To say the least, this year has been incredible and full of surprise and blessings.
I would say the biggest event was Jessie’s and my wedding and honeymoon. The day was refreshing, my best man [my brother] and groomsmen were outrageously photogenic, my bride was beautiful, the ceremony was flawless [I really would not change one thing], and the reception was a scene right out of “the best of Pintrest.”
I cannot help but to pause and reflect on the time that Jessie and I were able to share during our wedding and after. We even took a trip to our local Marsh with Jessie still in her dress!
Since we returned from our honeymoon, everything has been a blur. Jess officially moving into the apartment, new opportunities with work and private practice, new connections at our church, my beautiful niece being born, family gatherings, and so much more! With all that occurs in and around our lives, it is pretty easy to mindlessly go through the motions and get caught in an unfulfilled routine.
If this blog continues, I am sure I will have more than enough time to talk about the work that I do and the goals correlated along with my work. My focus right now is not on my dreams for a career, but my heart within my marriage. As Jess and I were going through pre-marital counseling, we discovered that there was a lot more to marriage and a lot more to Jess and myself. June 27th came around quickly and we entered into our marriage and boy… has it been fun! I continually learn more and more about Jess and she continually learns about me. Now I won’t speak for Jess, but the idea of spending the rest of my life with Jessie seems unfathomable, however, God has given me the opportunity (for life) to learn about my bride, to unconditionally love, serve, cherish,
argue, and glorify Him throughout this covenant relationship called marriage.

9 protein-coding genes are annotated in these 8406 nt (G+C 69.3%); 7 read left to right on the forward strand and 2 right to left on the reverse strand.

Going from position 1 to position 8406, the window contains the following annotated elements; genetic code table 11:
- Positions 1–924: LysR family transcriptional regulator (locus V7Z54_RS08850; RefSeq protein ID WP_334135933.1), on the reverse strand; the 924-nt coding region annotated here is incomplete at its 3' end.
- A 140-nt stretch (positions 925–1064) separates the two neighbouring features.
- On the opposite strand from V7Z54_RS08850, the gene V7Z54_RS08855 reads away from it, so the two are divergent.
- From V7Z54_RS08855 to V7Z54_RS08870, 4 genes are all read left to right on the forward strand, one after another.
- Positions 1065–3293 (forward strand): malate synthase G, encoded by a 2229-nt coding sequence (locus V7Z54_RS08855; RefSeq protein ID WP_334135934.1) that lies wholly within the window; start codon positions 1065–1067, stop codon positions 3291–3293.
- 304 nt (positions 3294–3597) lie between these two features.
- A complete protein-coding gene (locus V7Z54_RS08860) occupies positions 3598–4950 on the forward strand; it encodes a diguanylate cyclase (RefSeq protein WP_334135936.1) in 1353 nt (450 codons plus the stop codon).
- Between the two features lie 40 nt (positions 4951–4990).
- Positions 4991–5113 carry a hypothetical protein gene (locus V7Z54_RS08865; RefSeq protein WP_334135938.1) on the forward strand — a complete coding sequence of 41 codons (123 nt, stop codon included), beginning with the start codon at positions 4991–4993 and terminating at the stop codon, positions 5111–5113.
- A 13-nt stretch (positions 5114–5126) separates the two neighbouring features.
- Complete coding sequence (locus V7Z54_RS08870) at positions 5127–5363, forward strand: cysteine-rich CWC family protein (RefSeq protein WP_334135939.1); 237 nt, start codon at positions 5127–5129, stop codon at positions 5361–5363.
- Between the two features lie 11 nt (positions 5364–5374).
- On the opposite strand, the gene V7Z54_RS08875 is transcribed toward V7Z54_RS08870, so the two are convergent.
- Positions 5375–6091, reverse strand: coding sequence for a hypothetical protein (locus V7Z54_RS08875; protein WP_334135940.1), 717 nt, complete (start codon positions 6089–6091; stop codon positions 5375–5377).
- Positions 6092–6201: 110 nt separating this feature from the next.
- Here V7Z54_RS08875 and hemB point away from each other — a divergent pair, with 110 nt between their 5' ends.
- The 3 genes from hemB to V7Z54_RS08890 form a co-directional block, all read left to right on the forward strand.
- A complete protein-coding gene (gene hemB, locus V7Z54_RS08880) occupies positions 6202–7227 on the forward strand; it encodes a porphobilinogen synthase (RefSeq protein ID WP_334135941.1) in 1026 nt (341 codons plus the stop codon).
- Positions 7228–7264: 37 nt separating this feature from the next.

The idea of my career that helps individuals, couples and families shouldn’t mean anything unless my integrity is intact and my therapy reflects my own thoughts, beliefs, values, etc. John Gottman, a successful researcher and clinician was told, “John, you can either have a marriage or study them.” Dr. Gottman spent decades studying individuals and couples and the science of what made a marriage successful. As I read those words in his book, The Science of Trust, I immediately began to think about my own approach to counseling and my own marriage and even other relationships around me.
Yes, I have would say I have big dreams when it comes to helping those around me and my community, but my marriage and my vows to my wife need to take precedence over anything else in this life. I have missed the mark a few times and I still may miss the mark, however, my wife is blessed with a heart of forgiveness and joy bringing meaning to the covenant we share. To say, “I will be who I need to be regardless if you are who you need to be.” This servant attitude is the toughest thing we are learning to do, but it is incredibly rewarding.
While having a successful private practice would be a great thing, a great marriage is absolutely priceless. My parents continue to be an example of a marriage to strive for and for that, I am so grateful.
I am sure that goals, dreams and desires will continue to grow, but I pray that those aspirations continue to fall within God’s will for Jessie and me. After [nearly] 6 months of marriage, I cannot wait to see what God has in store for 2015.